Is ethical fashion reserved for the privileged?

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The number one thing I hear against ethical fashion is that it's too expensive. 

I have found that the average cost for a basic wardrobe when shopping ethically will run you anywhere between $65 and $400 a peice; the lowest being a plain white t-shirt.

So yes, ethical fashion is costly, but that doesn’t mean that being an ethical consumer is reserved for the privileged.

Here are my thoughts on conscious fashion: Conscious fashion is more than just a transaction exchange, a swap of H&M for Reformation, it’s a shift in mindset and lifestyle. Conscious fashion is about being just that — conscious of your choices and how you can help make a difference with what you have. 

No matter what your budget is, here are a few simple ways we can all be conscious in our approach to fashion.

1. Wear what you already have

Who else is guilty of looking in their closet (full) of clothes and thought to themselves, "I have nothing to wear!"? I am definitely guilty of this. Getting rid of this mentality, wearing and appreciating what you have is the first and easiest step towards change. 

You can always try to reinvent your clothes by styling them differently or repurposing them for something new.

2. Take care of your clothes

An equivalent of one garbage truck of clothes is dumped into a landfill each second. In the U.S. alone, more than 15 million tons of textiles are discardedmost of them being cheap synthetic clothes that fell apart, weren't taken care of, or were simply seen as disposable. Not only do synthetic fibers take hundreds of years to biodegrade, they contribute to greenhouse gas emissions. 

Here's a few tips on how to take better care of your clothes so that they last longer:

  • Properly wash them
  • Sew those buttons back on and repair holes etc. (even if you are planning to get rid of them, your clothes will have a better chance at being adopted if they were taken care of)
  • Take your clothes to a tailor if they don't fit properly or need a little face lift
  • Check out this product as go-to for quick fixes

3. Create shopping rules

We are extremely susceptible to spending money when we find a good deal. In fact, we literally get high with endorphins when we snag a deal. This is why fast fashion is so addicting. In order to maintain self control and buy with intention, set rules for yourself before you get to the store. A few good questions to ask while shopping are:

When you pick up an item of clothing, imagine yourself wearing it at least 30 times, then it is probably worth purchasing.
— Lucy Siegle
  • Do I really need this?
  • Do I need this right now?
  • Can I find this second hand?
  • Will I wear this at least 30 times?

Revered ethical fashion journalist, Lucy Siegle once said, “when you pick up an item of clothing, imagine yourself wearing it at least 30 times, then it is probably worth purchasing.” This is a great rule to live by. 30 times doesn't seem like that much, but if you were to wear a new top 30 times in one season, that would equate to nearly 3 times a week or even if you just wore it once a week, it would last you 7 months! So when you buy an article of clothing, make a pact to love it, to keep it and to wear it for as long as possible.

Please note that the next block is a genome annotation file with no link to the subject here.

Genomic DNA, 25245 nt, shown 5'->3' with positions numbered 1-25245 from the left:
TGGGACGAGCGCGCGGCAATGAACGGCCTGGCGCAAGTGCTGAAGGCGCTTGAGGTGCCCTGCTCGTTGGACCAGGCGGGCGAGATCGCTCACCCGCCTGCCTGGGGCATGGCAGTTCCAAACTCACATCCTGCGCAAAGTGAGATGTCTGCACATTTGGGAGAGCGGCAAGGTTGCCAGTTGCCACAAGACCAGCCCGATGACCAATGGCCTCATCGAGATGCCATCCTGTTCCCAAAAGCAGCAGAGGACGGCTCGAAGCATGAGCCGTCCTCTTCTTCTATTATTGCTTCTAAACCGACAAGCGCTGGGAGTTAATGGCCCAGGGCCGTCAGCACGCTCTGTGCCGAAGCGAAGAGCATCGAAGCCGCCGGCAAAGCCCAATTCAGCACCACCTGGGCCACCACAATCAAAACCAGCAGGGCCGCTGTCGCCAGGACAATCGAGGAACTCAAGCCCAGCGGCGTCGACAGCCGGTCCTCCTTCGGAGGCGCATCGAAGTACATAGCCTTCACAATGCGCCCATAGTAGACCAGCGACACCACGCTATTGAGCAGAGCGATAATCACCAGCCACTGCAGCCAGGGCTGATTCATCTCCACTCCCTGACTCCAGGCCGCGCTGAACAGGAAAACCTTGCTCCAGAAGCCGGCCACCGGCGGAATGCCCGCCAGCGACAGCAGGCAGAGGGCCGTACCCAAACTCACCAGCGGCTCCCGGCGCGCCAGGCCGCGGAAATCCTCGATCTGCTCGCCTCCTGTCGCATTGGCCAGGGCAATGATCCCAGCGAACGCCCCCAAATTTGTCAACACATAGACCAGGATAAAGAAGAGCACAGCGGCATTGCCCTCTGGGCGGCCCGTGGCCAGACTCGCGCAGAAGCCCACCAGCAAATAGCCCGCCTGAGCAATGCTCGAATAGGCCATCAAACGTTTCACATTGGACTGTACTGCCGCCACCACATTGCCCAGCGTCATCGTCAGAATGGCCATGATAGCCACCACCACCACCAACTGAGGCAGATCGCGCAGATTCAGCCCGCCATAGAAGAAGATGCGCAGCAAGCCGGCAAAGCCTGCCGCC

If you decide that you won't wear something 30 times, or that you don't need it, set aside the money you were about to spend. It's amazing how quickly your almost $12 purchases becomes $200. This money can now be used for one really nice pair of ethically made slacks or maybe there is something else you've been wanting that you finally have the money for. 

4. Discover your style so that you can buy with intention

Look in your closet and assess what you have. How many of your clothes were purchased the way you might purchase a car? In other words, how many of your clothes were purchased with a lot of thought, research on how it was made, what material it's made out of, and with thorough inspection of the stitching and the quality of the garment? Probably not much. Most of us buy clothes spur of the moment.

This may be a bit extreme, but one way to be a conscious consumer is to start approaching your clothing the way you would a larger more expensive purchase. Figure out exactly what you need, what you want, and start saving.

  • Create a fashion wish list (like this)
  • Be specific and curate it as best you can so that you can get an idea of what your style is
  • Once your goals are set, prioritize and start saving

Not only will you take better care of something that you have saved for, but you will be happier with your purchase than the nonchalant splurge at Target. I LOVE this article by The Minimalists on the science behind happiness and spending.

    5. Freshen up your wardrobe for FREE by trading

    Clothing swaps are a great way to get rid of clothes you no longer wear while also getting something new! Plus, it's a really fun activity to do with friends. 

    Another option is to bring your clothes to a store that will give you store credit like Buffalo Exchange. 

    6. Find a good home for the clothes you don’t want anymore

    No matter where you shop and no matter what your budget is, purchasing with more intention and dedication to love and care for your clothes makes a big difference.

    This is why our tag line says, it's time to live conscious, live Tapered. It's about an exchange in our thinking and our lifestyle, not just an exchange in where we buy.